Recruitment Genius: SEO Account Manager

£15000 - £20000 per annum: Recruitment Genius: An SEO Account Manager is requi...

Day In a Page

Read Next
The message displayed on the monitor of a Piraeus Bank ATM in Athens. The Bank of Greece has recommended imposing restrictions on bank withdrawals  

Get off your high horses, lefties – Big Government, not 'austerity', has brought Greece to its knees

Kristian Niemietz
A church in South Carolina burns after a fire breaks out on June 30, 2015  

America knows who has been burning black churches, but it refuses to say

Robert Lee Mitchell III
Seifeddine Rezgui: What motivated a shy student to kill 38 holidaymakers in Tunisia?

Making of a killer

What motivated a shy student to kill 38 holidaymakers in Tunisia?
UK Heatwave: Temperatures on the tube are going to exceed the legal limit for transporting cattle

Just when you thought your commute couldn't get any worse...

Heatwave will see temperatures on the Tube exceed legal limit for transporting cattle
Exclusive - The Real Stories of Migrant Britain: Swapping Bucharest for London

The Real Stories of Migrant Britain

Meet the man who swapped Romania for the UK in a bid to provide for his family, only to discover that the home he left behind wasn't quite what it seemed
Cheaper energy on the way, but it's not all sunshine and rainbows

Cheaper energy on the way, but it's not all sunshine and rainbows

Solar power will help bring down electricity prices over the next five years, according to a new report. But it’s cheap imports of ‘dirty power’ that will lower them the most
Katy Perry prevented from buying California convent for $14.5m after nuns sell to local businesswoman instead

No grace of God for Katy Perry as sisters act to stop her buying convent

Archdiocese sues nuns who turned down star’s $14.5m because they don’t approve of her
Ajmer: The ancient Indian metropolis chosen to be a 'smart city' where residents would just be happy to have power and running water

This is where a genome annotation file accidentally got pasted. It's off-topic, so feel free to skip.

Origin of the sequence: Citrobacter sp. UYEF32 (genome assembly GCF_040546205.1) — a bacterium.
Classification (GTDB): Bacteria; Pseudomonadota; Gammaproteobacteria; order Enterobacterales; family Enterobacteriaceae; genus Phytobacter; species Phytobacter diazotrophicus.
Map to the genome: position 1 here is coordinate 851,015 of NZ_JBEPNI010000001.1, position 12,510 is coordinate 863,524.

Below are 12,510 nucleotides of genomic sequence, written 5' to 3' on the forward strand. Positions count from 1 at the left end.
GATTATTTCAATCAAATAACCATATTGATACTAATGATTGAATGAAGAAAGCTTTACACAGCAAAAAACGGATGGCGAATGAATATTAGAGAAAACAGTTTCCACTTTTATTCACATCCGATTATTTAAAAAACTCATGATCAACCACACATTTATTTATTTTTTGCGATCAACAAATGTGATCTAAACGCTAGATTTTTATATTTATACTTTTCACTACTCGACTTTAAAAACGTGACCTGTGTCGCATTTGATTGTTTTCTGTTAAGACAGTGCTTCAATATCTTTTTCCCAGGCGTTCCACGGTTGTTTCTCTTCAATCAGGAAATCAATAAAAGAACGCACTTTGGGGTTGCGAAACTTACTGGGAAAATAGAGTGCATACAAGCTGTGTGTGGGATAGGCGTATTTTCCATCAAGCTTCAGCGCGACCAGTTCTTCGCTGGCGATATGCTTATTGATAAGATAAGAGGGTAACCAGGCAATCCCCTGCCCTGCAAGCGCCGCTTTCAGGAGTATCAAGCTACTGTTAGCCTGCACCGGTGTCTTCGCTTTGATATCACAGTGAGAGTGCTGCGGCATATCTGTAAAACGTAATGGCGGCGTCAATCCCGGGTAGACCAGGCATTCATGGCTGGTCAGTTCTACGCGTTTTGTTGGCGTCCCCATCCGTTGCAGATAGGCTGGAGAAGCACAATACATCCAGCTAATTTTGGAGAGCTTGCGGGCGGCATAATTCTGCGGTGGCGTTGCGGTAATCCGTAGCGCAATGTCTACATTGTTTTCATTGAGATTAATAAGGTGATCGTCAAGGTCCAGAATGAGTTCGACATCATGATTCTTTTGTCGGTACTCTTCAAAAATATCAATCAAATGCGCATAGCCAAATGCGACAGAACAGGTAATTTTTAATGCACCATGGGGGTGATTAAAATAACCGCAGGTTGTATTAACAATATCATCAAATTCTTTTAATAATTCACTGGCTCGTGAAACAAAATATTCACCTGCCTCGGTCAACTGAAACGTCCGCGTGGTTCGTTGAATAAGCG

Residents just want water and power in a city chosen to be a ‘smart’ metropolis

The Indian Government has launched an ambitious plan to transform 100 of its crumbling cities
Michael Fassbender in 'Macbeth': The Scottish play on film, from Welles to Cheggers

Something wicked?

Films of Macbeth don’t always end well - just ask Orson Welles... and Keith Chegwin
10 best sun creams for body

10 best sun creams for body

Make sure you’re protected from head to toe in the heatwave
Wimbledon 2015: Nick Bollettieri - Milos Raonic has ability to get to the top but he must learn to handle pressure in big games

Nick Bollettieri's Wimbledon files

Milos Raonic has ability to get to the top but he must learn to handle pressure in big games
Women's World Cup 2015: How England's semi-final success could do wonders for both sexes

There is more than a shiny trophy to be won by England’s World Cup women

The success of the decidedly non-famous females wearing the Three Lions could do wonders for a ‘man’s game’ riddled with cynicism and greed
How to stop an asteroid hitting Earth: Would people co-operate to face down a global peril?

How to stop an asteroid hitting Earth

Would people cooperate to face a global peril?
Just one day to find €1.6bn: Greece edges nearer euro exit

One day to find €1.6bn

Greece is edging inexorably towards an exit from the euro
New 'Iron Man' augmented reality technology could help surgeons and firefighters, say scientists

'Iron Man' augmented reality technology could become reality

Holographic projections would provide extra information on objects in a person's visual field in real time
Sugary drinks 'are killing 184,000 adults around the world every year'

Sugary drinks are killing 184,000 adults around the world every year

The drinks that should be eliminated from people's diets
Pride of Place: Historians map out untold LGBT histories of locations throughout UK

Historians map out untold LGBT histories

Public are being asked to help improve the map